Martha Bergmark Wednesday 12 June 2013 09.15 EDT
Fifty years ago, the NAACP activist was gunned down in Jackson, Mississippi. But his work lives on to this day
On this day, 50 years ago, I was a white teenager in Jackson, Mississippi, absorbed most of the time with the typical concerns of childhood. But I vividly remember 12 June 1963, because that night my family and I heard the news that Medgar Evers, a well-known civil rights leader in our state, had been shot and killed in the driveway of his home, just a few miles from where we lived.
Evers fought in the US army in Europe during the second world war, only to return home to a state where slavery had been replaced by Jim Crow laws that institutionalized discrimination in every aspect of life. Before long, he applied unsuccessfully to become the first African American to attend the law school at Ole Miss. There, he led sit-ins and boycotts of businesses that practiced segregation – even though he knew that challenging the white power structure could cost him his life.
For many of us, white as well as black, the assassination of Medgar Evers was a turning-point. We were forced to ask ourselves with regard to the growing civil rights movement, “Where do I stand, and what am I willing to risk?”
Today, on the 50th anniversary of Evers’ death, we as a nation are confronted by the same question. Undeniably, the heroic movement that Evers and many others inspired brought an end to legal apartheid and transformed my home state and our country in important ways.
But our work as a nation to achieve racial and economic justice is far from finished. It’s not just that voting rights are once again under attack in many states, including Mississippi. More than that, de facto segregation and discrimination continue to threaten equal access to education, affordable housing, healthcare, financial services and the job market.
The numbers are staggering. Nationally, the African-American unemployment rate is about double that of whites. On average, black and Latino families have about one-sixth the wealth of white families. Fewer than half of black males graduate from high school, and African Americans are incarcerated at nearly six times the rate of whites.
In Mississippi, the record since Medgar Evers’ death reflects both how far we have come, and how much further we have to go. We have seen enormous change and progress in the past 50 years, but Mississippi – the state with thegreatest proportion of African Americans (38%) – continues to rank worst in the nation in the percentage of children living in poverty (more than one in three). We also have the lowest per capita income in the nation, and the second-worst unemployment rate.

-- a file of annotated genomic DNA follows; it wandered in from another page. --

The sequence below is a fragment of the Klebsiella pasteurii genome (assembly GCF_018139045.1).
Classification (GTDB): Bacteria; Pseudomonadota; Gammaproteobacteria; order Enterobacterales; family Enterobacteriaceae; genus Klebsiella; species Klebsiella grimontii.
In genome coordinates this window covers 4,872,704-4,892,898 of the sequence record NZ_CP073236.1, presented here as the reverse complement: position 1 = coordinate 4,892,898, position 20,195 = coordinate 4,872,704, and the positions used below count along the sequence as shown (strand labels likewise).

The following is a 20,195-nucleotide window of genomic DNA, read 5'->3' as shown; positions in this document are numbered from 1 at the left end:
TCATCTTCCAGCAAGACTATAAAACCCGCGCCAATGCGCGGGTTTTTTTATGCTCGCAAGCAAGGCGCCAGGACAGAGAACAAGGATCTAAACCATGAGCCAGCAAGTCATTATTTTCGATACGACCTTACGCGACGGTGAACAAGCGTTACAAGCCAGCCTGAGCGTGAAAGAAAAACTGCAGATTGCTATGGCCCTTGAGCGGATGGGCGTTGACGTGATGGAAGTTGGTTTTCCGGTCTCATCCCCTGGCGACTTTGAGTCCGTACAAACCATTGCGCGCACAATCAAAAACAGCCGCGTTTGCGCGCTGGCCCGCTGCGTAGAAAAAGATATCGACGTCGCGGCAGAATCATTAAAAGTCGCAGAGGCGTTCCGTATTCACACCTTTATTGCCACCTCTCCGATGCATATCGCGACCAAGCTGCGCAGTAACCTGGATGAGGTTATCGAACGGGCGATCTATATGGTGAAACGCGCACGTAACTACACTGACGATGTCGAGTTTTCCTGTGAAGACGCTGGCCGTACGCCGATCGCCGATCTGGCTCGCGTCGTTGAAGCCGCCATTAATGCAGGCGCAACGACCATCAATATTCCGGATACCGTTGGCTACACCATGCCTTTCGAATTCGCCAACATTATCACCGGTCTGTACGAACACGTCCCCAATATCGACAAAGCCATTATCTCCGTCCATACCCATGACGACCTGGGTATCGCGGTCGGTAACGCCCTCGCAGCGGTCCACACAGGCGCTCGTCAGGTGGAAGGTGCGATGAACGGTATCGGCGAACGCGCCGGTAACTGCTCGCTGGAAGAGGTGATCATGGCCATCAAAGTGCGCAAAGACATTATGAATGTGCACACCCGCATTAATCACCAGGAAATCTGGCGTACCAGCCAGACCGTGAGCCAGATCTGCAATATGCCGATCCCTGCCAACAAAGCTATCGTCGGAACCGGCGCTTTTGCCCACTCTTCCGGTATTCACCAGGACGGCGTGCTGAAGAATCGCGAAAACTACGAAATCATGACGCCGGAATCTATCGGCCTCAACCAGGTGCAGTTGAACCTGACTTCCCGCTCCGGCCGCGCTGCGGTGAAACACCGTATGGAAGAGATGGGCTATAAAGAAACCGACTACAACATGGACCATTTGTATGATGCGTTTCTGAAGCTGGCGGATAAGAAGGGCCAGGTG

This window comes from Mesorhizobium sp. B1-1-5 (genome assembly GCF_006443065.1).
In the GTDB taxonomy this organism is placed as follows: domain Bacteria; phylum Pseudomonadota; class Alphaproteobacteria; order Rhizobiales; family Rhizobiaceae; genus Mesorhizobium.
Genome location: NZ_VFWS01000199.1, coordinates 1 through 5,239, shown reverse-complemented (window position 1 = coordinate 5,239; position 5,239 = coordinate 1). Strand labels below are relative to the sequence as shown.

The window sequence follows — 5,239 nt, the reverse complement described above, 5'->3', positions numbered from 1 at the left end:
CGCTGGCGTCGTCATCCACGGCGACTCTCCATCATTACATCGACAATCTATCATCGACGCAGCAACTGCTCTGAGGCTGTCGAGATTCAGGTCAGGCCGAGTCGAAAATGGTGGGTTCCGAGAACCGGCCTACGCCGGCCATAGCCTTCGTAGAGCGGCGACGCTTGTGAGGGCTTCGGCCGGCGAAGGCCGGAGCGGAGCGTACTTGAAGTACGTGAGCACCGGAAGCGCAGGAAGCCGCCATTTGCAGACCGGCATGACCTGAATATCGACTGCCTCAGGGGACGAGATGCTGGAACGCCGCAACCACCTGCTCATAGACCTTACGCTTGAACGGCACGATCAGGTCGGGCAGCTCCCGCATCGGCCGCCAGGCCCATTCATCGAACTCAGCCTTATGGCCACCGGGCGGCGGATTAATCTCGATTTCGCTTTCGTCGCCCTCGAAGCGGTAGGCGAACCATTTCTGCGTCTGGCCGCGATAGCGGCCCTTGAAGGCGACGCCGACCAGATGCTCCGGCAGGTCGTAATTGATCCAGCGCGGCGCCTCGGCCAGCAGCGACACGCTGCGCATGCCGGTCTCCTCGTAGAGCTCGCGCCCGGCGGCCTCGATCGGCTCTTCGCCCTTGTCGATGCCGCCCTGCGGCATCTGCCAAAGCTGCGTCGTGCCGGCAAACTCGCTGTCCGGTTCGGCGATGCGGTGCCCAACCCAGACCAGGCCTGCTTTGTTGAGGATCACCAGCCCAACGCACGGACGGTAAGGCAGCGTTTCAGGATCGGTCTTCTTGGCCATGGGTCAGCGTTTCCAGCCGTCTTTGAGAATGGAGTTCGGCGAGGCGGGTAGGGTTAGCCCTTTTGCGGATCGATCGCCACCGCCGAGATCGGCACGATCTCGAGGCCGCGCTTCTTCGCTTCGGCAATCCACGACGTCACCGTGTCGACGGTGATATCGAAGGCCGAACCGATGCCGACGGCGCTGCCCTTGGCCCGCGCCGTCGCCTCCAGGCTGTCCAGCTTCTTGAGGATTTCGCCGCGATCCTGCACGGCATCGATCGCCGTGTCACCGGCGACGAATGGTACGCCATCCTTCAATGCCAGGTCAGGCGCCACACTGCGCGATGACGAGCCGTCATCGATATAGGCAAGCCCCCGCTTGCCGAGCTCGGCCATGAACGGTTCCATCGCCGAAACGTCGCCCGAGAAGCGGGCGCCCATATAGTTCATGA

In fact, on almost every measure of human well-being, Mississippi’s dismal showing reflects our history of racial injustice. That is why, ten years ago – on the 40th anniversary of Evers’ death – a group of us founded the Mississippi Center for Justice and committed ourselves to the unfinished business of the movement to which Evers gave his life. We recognized that fighting injustice requires organizing and activism – but also legal support for underserved communities, a willingness to take on big fights in both the courtroom and the policy arena, and an openness to solving old problems in new ways. From the day we opened our doors, we’ve confronted the continuing racial disparities that are the legacy of slavery and Jim Crow.
One critical issue is healthcare. Mississippi has among the highest rates of hypertension, diabetes, asthma and HIV/Aids in the country, potentially deadly diseases that take an even higher toll among people of color. Inspired by Medgar Evers’ spirit, we work with African-American communities in our state organizing for access to affordable, quality health care and access to legal services for HIV/Aids patients.
When it comes to education, Mississippi ranks at or near the bottom forstudent achievement. Because the state has failed to fully fund public education (in violation of its own law), the learning environment is consistently worse in schools that primarily serve African-American students. One of today’s civil rights struggles is to ensure that all children in Mississippi and throughout the nation have access to quality schools with adequate funding.
The stakes are similarly high for Mississippians looking for fair and accessible financial services. Mississippi has the highest concentration of payday lendersper capita in the nation, with about 1,000 locations mostly concentrated in low-income neighborhoods and communities of color. Fees on these loans can add up to an interest rate topping 500%. We’re deeply engaged in efforts to reform predatory lending practices and create alternatives, prevent home foreclosures, and help students avoid exploitation by for-profit colleges that especially target young African-American women.
In the wake of disasters like Hurricane Katrina – which disproportionately affected African Americans along the Gulf coast – it is also crucial to ensure that taxpayer-funded disaster relief is fair and equitable.
Before Medgar Evers was gunned down, 50 years ago today, he told other activists worried about the safety of their leaders:
“You can kill a man, but you can’t kill an idea.”
On this anniversary, our nation should pause to celebrate the courage of people like Evers who challenge injustice no matter what the odds. And we should use the occasion to rededicate ourselves to fulfill our nation’s promise of liberty and justice for all.